First, my car on the height adjustable Öhlins, set at their highest setting, only resulted in 8.5+cm off the ground.  So, he had to install the S-Tunes, which apparently cleared 9.0cm.

Second, my car was failed because the window film on the driver's side window was not clear enough(!) When I had the rear window and quarters tinted with dark film, I also had anti-UV film applied to the passenger and driver's side windows.  I did not recall what percentage of light they let in but compared to the rears the sides were relatively clear.  It turns out that the legal limit is 70%... that is 70% or more of the light has to be let through.  For some reason, the passenger side film DID let in exactly 70% and is thus legal... but the driver's side film let in only 69.5%!!!  Ninomiya-san thinks this is probably from all the usage (opening/closing) that the driver's side window which may have added minute scratches which then caused the difference.  The solution was to have the tint stripped off at the inspections center.  This however is a blessing in disguise as I will explain in an upcoming post.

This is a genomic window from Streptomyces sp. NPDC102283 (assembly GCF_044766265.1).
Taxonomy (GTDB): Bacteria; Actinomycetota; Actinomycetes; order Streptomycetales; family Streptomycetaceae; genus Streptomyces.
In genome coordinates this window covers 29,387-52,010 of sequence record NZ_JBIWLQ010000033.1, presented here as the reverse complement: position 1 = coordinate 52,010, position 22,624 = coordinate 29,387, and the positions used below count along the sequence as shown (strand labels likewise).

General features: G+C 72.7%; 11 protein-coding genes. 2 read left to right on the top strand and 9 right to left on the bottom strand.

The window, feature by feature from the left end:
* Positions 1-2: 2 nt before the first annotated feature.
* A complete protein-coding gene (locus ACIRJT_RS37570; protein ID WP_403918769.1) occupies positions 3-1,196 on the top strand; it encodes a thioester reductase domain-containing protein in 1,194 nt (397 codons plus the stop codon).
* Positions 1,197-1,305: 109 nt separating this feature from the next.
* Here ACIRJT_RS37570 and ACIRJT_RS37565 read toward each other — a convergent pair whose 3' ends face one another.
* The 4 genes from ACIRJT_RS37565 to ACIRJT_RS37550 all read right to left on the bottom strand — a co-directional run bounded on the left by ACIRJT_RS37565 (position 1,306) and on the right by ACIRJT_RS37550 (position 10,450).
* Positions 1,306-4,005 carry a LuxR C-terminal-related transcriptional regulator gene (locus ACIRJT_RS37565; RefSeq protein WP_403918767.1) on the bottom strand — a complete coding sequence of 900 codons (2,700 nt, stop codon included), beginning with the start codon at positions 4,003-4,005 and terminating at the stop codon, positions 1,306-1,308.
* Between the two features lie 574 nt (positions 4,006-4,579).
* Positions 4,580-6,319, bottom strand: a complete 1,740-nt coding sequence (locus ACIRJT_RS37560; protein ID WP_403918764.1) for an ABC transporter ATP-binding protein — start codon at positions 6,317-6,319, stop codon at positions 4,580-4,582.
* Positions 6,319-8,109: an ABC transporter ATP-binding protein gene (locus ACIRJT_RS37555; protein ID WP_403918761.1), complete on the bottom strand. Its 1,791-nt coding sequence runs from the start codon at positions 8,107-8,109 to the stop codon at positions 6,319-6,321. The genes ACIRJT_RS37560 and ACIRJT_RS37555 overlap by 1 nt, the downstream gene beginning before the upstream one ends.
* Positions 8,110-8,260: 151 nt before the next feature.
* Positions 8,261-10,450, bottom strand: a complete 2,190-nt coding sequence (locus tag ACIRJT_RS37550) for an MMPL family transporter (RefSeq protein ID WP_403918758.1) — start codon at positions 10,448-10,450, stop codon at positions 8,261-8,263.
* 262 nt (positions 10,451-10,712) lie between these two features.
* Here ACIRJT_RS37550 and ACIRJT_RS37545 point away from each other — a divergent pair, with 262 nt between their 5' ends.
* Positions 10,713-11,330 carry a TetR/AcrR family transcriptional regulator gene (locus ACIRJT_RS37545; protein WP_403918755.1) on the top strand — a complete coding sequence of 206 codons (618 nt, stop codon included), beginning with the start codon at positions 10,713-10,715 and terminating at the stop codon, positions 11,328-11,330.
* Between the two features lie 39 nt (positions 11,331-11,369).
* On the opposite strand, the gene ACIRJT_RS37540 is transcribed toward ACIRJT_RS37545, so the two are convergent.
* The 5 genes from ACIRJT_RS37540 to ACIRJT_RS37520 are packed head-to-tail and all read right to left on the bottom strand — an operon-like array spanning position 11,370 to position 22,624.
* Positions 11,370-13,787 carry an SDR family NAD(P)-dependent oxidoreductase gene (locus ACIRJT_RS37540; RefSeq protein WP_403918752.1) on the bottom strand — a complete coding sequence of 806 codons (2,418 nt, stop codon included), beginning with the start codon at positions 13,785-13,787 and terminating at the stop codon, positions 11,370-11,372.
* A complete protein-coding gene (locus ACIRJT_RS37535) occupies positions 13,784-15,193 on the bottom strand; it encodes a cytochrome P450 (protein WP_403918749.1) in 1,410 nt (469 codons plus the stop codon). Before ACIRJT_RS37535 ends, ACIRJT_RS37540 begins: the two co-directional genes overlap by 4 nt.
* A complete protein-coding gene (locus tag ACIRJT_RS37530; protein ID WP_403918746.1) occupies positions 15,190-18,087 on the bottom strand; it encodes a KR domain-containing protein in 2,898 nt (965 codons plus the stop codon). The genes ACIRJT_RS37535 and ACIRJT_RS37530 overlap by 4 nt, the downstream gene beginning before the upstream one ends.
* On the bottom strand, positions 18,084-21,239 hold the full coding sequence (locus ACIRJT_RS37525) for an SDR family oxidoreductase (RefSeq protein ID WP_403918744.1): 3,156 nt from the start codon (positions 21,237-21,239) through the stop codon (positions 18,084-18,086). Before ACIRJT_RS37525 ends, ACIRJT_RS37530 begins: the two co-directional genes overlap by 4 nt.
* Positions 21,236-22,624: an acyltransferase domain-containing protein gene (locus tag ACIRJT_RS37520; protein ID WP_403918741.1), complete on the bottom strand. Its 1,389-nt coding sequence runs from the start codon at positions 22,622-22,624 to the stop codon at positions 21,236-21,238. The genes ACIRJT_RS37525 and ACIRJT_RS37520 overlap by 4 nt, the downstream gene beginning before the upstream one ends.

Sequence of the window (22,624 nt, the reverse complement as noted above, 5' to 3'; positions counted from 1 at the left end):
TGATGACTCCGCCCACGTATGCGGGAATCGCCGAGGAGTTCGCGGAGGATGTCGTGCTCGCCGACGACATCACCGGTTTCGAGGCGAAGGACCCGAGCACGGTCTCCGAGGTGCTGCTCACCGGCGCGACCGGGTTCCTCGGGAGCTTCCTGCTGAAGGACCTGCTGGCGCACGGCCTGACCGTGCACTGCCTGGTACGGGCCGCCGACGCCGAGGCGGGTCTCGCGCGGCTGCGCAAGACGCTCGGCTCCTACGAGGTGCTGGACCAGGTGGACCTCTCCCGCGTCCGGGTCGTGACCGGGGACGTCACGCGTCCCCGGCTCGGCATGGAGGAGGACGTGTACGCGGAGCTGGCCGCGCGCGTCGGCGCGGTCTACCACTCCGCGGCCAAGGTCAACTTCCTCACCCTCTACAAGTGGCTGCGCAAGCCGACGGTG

Otherwise, he had no problems at the shaken center with the Tomei exhaust, or the Getrag conversion, or even the darkly tinted rear windows.

So, I paid the fees (about $1000 US for the shaken process), and drove home with the car temporarily on the S-Tunes... and it was weird... I'll blog about that in my next post.


stj88 said...

Didn't know that Shaken was so strict with all those extremely tuned cars you see in Japan. Guess most people know a person or a garage that ain't that strict to let them pass without complying to all the rules.

Karl said...